What is the Wire Inside the Facemask?

Apr 5, 2021


Surgical flat masks are some of the most common disposable facemasks. Although they have a simple appearance, they boast some clever designs that make them comfortable, customizable, and effective.

Their exterior trim, or spot welding, and edge cover help to protect the integrity of the mask. They add an outer flap of material to prevent gaps between the mask and the face. They also add extra strength to prevent tearing and stop the ear loops from pulling free. This helps to cover all of the weak points of the mask.

The triple-folding pleats along the front allow for a more customizable fit and prevent the mask from moving while talking. While talking, masks without this pleating tend to move vertically, slowly exposing the mouth and nose, or leaving gaps between the mask and the face. As well, the pleats unfold to cover a larger area for bigger faces and chins. Of course, it’s best to pick a mask size that covers your face well with minimal stretching of the pleats, as they offer greater protection while folded over each other.

Along the sides of the pleats there is an extra row of stitches known as the pleat fixation. This prevents the pleats from tearing the mask and helps to ensure they fold back normally.

At the top of the mask, we find the nose clip, which adjusts the mask to your nose for a snug fit. In this area is where we find the short, pliable wire.

The ‘5G’ Antenna Myth

Vloggers and content creators are always on the lookout for shocking ideas to garner attention. Others are just looking for any answers in a difficult time. Together, these are the source of one of the latest urban legends.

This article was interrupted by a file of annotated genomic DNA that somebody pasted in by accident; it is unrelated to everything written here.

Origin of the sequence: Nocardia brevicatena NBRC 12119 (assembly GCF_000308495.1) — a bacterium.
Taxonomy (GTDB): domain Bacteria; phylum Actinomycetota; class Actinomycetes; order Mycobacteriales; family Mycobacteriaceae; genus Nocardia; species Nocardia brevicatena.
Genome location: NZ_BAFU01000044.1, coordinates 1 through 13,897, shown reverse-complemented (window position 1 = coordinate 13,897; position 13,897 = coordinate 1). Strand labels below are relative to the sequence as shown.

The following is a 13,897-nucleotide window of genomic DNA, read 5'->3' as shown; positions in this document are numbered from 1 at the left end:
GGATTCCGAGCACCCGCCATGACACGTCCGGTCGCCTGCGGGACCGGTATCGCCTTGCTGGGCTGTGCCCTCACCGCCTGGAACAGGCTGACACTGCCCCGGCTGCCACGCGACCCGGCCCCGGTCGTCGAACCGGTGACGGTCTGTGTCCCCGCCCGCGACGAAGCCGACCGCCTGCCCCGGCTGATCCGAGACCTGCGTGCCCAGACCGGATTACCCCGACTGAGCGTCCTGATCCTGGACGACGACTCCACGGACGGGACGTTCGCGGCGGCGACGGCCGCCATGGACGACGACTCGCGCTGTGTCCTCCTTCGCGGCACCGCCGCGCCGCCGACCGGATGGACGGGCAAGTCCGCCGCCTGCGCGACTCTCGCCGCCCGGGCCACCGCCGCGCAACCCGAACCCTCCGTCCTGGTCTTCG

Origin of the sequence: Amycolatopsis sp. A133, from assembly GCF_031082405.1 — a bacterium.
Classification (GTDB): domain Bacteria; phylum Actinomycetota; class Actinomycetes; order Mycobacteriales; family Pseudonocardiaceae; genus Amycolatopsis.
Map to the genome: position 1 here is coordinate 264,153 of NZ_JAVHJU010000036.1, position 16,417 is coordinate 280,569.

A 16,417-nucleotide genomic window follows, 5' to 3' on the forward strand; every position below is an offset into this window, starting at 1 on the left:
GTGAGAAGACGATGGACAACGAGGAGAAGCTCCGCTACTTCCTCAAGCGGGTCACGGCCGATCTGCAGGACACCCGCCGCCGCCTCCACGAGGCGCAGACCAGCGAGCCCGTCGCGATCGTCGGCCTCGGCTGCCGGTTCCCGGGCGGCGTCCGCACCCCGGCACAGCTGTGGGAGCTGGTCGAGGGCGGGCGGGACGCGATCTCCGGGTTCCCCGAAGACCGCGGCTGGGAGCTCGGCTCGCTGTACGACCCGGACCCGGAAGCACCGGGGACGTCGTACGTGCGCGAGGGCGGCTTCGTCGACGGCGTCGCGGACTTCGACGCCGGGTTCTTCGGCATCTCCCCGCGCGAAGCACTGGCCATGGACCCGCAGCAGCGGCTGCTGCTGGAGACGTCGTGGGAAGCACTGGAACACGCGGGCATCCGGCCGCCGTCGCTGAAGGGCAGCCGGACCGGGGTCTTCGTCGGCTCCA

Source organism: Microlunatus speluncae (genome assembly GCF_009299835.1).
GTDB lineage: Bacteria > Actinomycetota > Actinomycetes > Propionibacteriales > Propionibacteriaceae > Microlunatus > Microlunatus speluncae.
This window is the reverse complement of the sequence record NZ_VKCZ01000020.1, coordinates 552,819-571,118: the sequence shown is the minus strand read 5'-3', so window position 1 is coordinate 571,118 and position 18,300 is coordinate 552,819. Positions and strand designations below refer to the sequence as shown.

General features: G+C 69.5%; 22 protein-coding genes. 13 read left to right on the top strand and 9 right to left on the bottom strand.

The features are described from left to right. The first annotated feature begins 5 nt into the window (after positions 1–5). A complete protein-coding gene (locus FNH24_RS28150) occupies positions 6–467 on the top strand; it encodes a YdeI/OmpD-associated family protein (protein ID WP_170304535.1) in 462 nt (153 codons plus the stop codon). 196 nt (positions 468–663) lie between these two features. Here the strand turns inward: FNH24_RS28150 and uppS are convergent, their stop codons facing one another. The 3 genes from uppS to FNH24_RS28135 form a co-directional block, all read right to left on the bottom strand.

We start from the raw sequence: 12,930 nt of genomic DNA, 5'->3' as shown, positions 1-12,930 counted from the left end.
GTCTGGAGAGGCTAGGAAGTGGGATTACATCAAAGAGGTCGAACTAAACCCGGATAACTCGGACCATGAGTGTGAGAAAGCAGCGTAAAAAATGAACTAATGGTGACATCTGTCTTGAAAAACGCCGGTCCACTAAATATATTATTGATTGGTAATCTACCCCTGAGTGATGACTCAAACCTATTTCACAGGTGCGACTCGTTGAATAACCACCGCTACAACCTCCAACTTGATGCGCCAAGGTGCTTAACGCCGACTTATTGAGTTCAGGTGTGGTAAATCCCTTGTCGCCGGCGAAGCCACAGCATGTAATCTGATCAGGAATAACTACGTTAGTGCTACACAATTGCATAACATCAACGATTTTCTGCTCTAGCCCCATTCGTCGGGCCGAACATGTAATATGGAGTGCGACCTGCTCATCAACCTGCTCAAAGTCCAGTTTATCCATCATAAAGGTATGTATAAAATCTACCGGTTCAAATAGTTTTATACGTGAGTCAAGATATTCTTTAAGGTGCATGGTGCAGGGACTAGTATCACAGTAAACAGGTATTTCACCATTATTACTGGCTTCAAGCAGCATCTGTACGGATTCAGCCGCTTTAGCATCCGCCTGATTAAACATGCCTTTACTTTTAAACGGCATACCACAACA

You may have seen videos or images of influencers cutting open surgical masks and revealing a wire inside of the nose clip. They connect this with the oddball conspiracy theory of 5G networks spreading the coronavirus (for which there remains no evidence or compelling reason to support). 


Unsurprisingly, considering the 5G myth has been widely debunked, this antenna concept doesn’t hold any water. So don’t worry, the wire in your mask won’t be responsible for infecting you with viruses or a sudden desire to purchase Microsoft products.


Even if the 5G myth were plausible (it isn’t), the wire would not be sufficient for an effective antenna. Generally, the thicker the antenna wire, the better the signal. With the typical wire being essentially the same as those found in the middle of a twist tie, they are simply too thin. As well, many aren’t even made of materials that conduct signals. While some are metal, many are plastics or polyester fibers.

Facebook post complaining about facemasks


So What is the Facemask Wire for?

The location of the little wire in your mask is a pretty clear clue to its purpose. The wire is the functional part of the nose clip, easily bending to be custom-shaped around your nose. This prevents the mask from slipping off your face while also making it more comfortable and minimizing gaps around the nose bridge.


The nose clip is just the beginning of using adjustable tools to make your mask more comfortable. Mask inserts are increasing in popularity as they can change the shape of the mask to increase airflow and breathability.


The PowerAir breathable mask insert even has its own adjustable nose clip, to further increase comfort. As well, this design helps direct airflow downward stopping your shades and glasses from fogging. It’s the ideal solution for wearing masks at work, sports, or anywhere with full comfort and protection.

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